Christopher Lloyd, famous for his eccentric roles in films including Back to the Future, Who Framed Roger Rabbit and One Flew Over the Cuckoo’s Nest, visited Dubai in April for ComicCon. Lloyd spent an hour in conversation with the session’s MC and answered audience questions. Digital Studio brings you some of the highlights.
MC: The first film I remember seeing you in was ‘One Flew Over the Cuckoo’s Nest’. How did you get cast in that film with Jack Nicholson and Danny DeVito?
Lloyd: I did a lot of theatre work before Cuckoo’s Nest. I’d sort of given up on the idea that I was going to make any films, because all the interviews and auditions I read through nobody seemed to be very impressed with whatever I seemed to offer, and then Cuckoo’s Nest came along and they wanted someone who was a bit weird, a bit crazy – that’s what happened.
MC: What inspired you to take up acting in the first place?
Lloyd: I’m not sure. It sort of happened without my thinking about it. When I was 13 or 14 years old I knew that was what I wanted to do. I don’t know why or how I arrived at that but I had a sense that I could communicate when I had parts to act – I felt I could communicate with the audience in a way I didn’t seem able to in real life and that was a good feeling. And I just decided this is what I want to be. I want to be able to communicate through the roles I play, through the acting.
MC: We’re glad you did because you were cast as Doc Brown in Back to the Future. Obviously a lot of people will think of you as Doc Brown. Are you comfortable with that?
Lloyd: Absolutely, absolutely. I love that role and it was great being part of a project which has had such an impact on people in so many ways and in a positive way. I’m still being called “Hey Doc” when I walk down the street. Well, why not?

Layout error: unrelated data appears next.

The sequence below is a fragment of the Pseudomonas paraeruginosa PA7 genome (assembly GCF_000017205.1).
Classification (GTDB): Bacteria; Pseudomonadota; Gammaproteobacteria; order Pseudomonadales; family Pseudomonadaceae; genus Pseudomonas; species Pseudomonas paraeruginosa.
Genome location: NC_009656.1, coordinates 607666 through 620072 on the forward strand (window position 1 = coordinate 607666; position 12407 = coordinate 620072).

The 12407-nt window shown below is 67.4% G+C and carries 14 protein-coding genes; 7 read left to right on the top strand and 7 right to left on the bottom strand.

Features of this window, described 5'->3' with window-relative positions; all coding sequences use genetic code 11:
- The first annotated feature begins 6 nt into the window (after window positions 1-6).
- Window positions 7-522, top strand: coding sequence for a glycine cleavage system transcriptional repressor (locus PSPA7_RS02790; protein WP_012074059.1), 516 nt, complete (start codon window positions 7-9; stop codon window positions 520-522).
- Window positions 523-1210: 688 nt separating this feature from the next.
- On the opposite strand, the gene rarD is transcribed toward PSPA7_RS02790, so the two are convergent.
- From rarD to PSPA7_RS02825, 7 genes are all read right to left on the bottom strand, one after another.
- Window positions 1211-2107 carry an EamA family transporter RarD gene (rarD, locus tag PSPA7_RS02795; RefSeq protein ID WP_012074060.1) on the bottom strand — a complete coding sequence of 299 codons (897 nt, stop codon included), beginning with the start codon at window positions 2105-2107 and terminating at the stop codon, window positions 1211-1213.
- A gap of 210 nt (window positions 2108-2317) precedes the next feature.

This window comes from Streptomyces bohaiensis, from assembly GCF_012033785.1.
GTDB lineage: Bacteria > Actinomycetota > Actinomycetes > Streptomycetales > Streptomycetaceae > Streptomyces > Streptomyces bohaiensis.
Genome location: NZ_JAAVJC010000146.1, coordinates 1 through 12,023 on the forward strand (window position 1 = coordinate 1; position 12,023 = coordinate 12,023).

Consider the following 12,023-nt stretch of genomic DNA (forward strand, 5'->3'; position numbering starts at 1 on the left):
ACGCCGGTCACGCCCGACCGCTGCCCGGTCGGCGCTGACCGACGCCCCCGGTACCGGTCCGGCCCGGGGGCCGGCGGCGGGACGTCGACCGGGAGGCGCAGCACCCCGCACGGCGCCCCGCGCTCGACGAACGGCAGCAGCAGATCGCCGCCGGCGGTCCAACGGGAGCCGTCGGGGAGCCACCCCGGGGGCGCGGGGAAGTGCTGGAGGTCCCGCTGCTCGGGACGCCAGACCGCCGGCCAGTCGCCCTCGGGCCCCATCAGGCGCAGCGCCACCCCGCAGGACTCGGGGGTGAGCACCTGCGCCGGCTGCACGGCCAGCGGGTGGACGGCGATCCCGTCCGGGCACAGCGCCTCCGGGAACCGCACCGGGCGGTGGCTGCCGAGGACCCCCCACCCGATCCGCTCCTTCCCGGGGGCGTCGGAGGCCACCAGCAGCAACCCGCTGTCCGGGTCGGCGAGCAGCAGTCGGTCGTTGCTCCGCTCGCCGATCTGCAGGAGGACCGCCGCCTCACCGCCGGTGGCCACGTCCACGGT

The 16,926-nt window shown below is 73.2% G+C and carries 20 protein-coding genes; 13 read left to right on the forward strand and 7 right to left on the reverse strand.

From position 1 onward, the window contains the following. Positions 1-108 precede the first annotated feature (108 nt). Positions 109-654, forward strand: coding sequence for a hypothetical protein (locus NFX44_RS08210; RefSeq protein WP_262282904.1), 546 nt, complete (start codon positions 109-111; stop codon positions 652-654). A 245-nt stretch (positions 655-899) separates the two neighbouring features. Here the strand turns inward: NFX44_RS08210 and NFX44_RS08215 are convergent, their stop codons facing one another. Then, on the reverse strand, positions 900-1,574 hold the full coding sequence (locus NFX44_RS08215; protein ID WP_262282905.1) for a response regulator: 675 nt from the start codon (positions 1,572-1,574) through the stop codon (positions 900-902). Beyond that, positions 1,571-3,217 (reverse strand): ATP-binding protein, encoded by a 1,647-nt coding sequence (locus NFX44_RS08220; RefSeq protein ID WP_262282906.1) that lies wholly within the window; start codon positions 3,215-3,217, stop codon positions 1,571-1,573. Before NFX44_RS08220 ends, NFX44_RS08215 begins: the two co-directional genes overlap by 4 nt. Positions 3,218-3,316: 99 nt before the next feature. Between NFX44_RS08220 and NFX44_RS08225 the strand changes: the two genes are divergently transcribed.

MC: So on a Saturday afternoon at home, what would be your go-to couch movie?
Lloyd: A Streetcar Named Desire…there are so many. I can’t think of them now but there are many films that I really respect and I love watching over and over again.
MC: Who are some of your favourite actors?
Lloyd: Well, Jack Nicholson was up there and Marlon Brando. Marlon Brando had a huge effect and influence during the 60s and I never get tired of watching. He brought such a reality to every role he ever played. I’ve never seen him do something where I thought he missed the bar or he didn’t live up to my expectations. He was an extraordinary actor. Lawrence Olivier, Charlie Chaplain, he was a genius. He was an amazing man to see perform.
MC: Are there any directors that you haven’t worked with yet who you would like to work with?
Lloyd: [Quentin] Tarantino. I would love to do a film with him. He’s somebody who has a strong imagination and writes amazing stories to be in and participate in. I like his kind of work.
MC: If the script for Back to the Future IV was good and landed on your desk, how long would it take you to say yes?
LLoyd: I’d say yes as soon as I heard it was coming my way. I haven’t heard anything from any source that Back to the Future IV is going to happen, but if it could be the same writers, same director, Bob Zemeckis and Bob Gale. The thing with a sequel, when you’ve seen the original production of a film and you love it, sometimes the sequels disappoint. So they’d have to come up with some really original script.
Part of the success of Part 1 was there was good chemistry all the way round, the chemistry between me and Michael J. Fox, Zemeckis is a great director, Bob Gale a great writer and the cast overall. It was hectic but it was fun and we knew what we were doing.
MC: Was there a point when you were making Back to the Future when you realised, as a team, ‘this is really good’?
I don’t know, I mean we felt good about it. The executives would always come and sometimes they’d stand around looking worried, but there was a sense that the powers at be, Steven Spielberg and others, seemed to think they had a good show. So our confidence kind of built as the weeks passed.
MC: One of the best ever live action/animation cross-overs, ‘Who Framed Roger Rabbit’, in which you played the villain, Judge Doom…